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Martin Sewell Solicitor and Anglican Reader Martin Sewell welcomes the return of the BBC to a more positive approach to religious matters.

It may not only be British politics that took a step in the right direction this year.

This week has not only seen the BBC – the progressives’ favourite Establishment institution – broadcasting a straightforward and attractively simple presentation of the Christmas Nativity story, but this morning the Pope made an historic appearance on Radio 4 Thought for the Day.

Granted, that the latter had to be preceded by Keith Porteous-Wood of the National Secular Society, who can muster considerably fewer divisions of his faithful, but even that discussion was low key, civilised, free from comedy, and relatively unexciting, which is perhaps how any dialogue on the subject of belief or non-belief ought to be conducted.

When the Pope finally made his broadcast, the BBC was able to deliver a long forgotten truth to the Nation.

The Pope is Catholic.

Benedict XVI took the opportunity to retell the core message that Catholics and Christians of all descriptions hold dear.

Christians believe that Christmas is the time that God entered and shared the experience of his creation from the inside, in the form of a helpless baby, He chose to come without power, glamour, celebrity or any other attribute that the world commonly holds dear, and that his core message of love and redemption – at no cost to us – is one of hope to all peoples of all the world.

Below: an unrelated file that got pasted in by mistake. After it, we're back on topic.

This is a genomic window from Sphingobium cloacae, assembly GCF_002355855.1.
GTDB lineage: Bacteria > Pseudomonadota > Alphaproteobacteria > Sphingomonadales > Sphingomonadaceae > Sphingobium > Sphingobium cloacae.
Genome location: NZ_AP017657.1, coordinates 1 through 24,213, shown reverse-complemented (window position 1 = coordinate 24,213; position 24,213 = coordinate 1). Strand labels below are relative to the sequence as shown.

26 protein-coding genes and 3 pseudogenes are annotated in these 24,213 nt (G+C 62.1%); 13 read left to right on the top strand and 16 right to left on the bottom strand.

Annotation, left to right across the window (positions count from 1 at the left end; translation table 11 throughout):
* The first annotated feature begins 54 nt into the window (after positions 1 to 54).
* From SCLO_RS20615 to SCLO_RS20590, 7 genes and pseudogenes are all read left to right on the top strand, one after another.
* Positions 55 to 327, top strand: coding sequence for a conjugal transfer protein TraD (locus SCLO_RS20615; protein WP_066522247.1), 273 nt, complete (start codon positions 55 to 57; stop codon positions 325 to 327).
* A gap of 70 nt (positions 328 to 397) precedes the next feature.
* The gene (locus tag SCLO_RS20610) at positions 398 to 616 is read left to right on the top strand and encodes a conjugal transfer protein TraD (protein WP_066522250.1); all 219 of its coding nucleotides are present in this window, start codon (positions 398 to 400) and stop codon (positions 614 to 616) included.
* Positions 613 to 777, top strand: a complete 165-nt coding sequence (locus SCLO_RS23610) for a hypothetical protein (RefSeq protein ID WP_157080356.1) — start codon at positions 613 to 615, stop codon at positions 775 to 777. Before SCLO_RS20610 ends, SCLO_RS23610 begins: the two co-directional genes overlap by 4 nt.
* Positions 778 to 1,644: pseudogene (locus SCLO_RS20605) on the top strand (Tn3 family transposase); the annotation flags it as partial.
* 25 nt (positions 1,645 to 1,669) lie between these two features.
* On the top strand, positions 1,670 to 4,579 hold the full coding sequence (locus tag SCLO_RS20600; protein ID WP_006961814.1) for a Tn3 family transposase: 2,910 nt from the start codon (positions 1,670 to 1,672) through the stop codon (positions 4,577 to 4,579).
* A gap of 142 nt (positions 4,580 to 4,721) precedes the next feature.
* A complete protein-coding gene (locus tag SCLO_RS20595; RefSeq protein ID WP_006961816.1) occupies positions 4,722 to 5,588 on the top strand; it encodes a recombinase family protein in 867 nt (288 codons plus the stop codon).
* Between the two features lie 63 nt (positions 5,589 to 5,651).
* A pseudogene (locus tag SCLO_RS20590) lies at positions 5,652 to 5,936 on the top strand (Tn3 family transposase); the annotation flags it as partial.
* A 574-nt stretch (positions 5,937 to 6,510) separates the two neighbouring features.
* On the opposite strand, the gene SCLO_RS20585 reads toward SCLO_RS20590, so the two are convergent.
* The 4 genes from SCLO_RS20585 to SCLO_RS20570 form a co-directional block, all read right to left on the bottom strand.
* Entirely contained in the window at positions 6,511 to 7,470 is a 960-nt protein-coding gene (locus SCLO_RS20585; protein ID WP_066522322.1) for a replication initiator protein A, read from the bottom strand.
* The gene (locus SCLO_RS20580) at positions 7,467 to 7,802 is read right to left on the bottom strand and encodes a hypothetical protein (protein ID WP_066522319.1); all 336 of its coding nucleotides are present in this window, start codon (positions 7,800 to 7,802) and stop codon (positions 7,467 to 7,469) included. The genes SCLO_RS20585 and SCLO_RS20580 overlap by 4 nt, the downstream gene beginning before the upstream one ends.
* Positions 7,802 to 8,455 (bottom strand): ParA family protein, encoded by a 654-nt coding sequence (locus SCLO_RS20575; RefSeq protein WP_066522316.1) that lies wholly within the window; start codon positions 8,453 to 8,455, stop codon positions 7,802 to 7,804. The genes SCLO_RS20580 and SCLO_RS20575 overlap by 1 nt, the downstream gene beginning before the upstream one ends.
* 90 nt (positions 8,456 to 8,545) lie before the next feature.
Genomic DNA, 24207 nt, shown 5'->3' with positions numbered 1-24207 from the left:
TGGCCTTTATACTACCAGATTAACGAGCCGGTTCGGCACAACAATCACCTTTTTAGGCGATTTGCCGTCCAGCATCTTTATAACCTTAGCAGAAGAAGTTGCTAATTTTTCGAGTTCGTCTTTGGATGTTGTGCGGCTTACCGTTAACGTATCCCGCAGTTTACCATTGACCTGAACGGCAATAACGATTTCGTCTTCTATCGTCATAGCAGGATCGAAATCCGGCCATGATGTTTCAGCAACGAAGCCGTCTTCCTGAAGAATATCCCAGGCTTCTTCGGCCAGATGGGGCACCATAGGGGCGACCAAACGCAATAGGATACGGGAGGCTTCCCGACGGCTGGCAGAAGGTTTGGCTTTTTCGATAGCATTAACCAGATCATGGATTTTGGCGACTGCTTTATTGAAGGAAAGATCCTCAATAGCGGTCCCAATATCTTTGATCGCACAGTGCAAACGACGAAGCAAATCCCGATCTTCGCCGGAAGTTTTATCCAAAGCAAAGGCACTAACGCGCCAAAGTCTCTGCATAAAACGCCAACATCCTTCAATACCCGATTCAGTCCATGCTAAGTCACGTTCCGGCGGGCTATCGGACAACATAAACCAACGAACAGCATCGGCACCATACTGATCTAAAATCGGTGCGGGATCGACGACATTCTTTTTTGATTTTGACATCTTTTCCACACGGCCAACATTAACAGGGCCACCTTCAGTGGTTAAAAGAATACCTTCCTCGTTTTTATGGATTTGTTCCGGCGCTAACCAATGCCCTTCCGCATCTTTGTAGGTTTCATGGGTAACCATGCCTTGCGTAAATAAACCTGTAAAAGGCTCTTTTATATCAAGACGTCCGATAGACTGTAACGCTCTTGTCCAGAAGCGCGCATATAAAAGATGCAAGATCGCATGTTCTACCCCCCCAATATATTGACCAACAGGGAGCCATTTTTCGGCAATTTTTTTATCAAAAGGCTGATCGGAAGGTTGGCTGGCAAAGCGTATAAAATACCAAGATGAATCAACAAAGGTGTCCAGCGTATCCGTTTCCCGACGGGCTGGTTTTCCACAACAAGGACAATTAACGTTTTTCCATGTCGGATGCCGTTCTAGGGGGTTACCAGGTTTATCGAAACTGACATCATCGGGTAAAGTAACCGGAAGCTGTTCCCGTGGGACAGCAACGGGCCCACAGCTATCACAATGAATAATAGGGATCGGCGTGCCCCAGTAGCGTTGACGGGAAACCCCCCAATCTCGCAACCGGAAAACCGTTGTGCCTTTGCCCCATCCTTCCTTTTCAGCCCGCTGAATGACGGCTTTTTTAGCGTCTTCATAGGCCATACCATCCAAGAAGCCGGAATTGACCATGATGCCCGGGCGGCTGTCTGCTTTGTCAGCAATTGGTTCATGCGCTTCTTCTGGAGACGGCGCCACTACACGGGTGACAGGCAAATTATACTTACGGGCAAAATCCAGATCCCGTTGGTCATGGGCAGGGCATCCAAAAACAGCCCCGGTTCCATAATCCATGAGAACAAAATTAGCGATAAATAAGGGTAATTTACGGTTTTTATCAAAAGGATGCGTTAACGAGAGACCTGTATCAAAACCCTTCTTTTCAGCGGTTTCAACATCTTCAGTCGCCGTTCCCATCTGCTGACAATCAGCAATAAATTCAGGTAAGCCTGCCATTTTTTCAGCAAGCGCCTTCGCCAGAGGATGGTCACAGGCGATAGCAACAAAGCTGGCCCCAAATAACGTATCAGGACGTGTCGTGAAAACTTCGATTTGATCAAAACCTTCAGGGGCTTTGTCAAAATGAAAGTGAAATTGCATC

On another occasion, a more controversial and radical theologian, the Former Bishop of Durham David Jenkins, stripped down the various early Creeds to their irreducible essence, which he conveyed in 13 words.

“God is, He is, as He is in Jesus Christ – so there is hope."

So this week, the majority of the British population that still holds an attachment to Christianity – directly or indirectly – can not only rejoice in the Christian Season, and all its major family and minor peripheral joys, but in the fact that after many years in a rather self-regarding wilderness, our National Broadcaster has found its way home. It has been able to share in that what was never forgotten by many of the ordinary homes outside of the metropolitan conurbations, and it really did not hurt, did it?

So, BBC, as you move closer to the heart of the Nation, and in the spirit of the child in the manger we look upon you like the wastrel and rejecting Prodigal Son.

Welcome home, and may God bless us everyone!

25 comments for: Martin Sewell: Congratulations to the BBC for finally recognising that most Britons hold an attachment to Christianity

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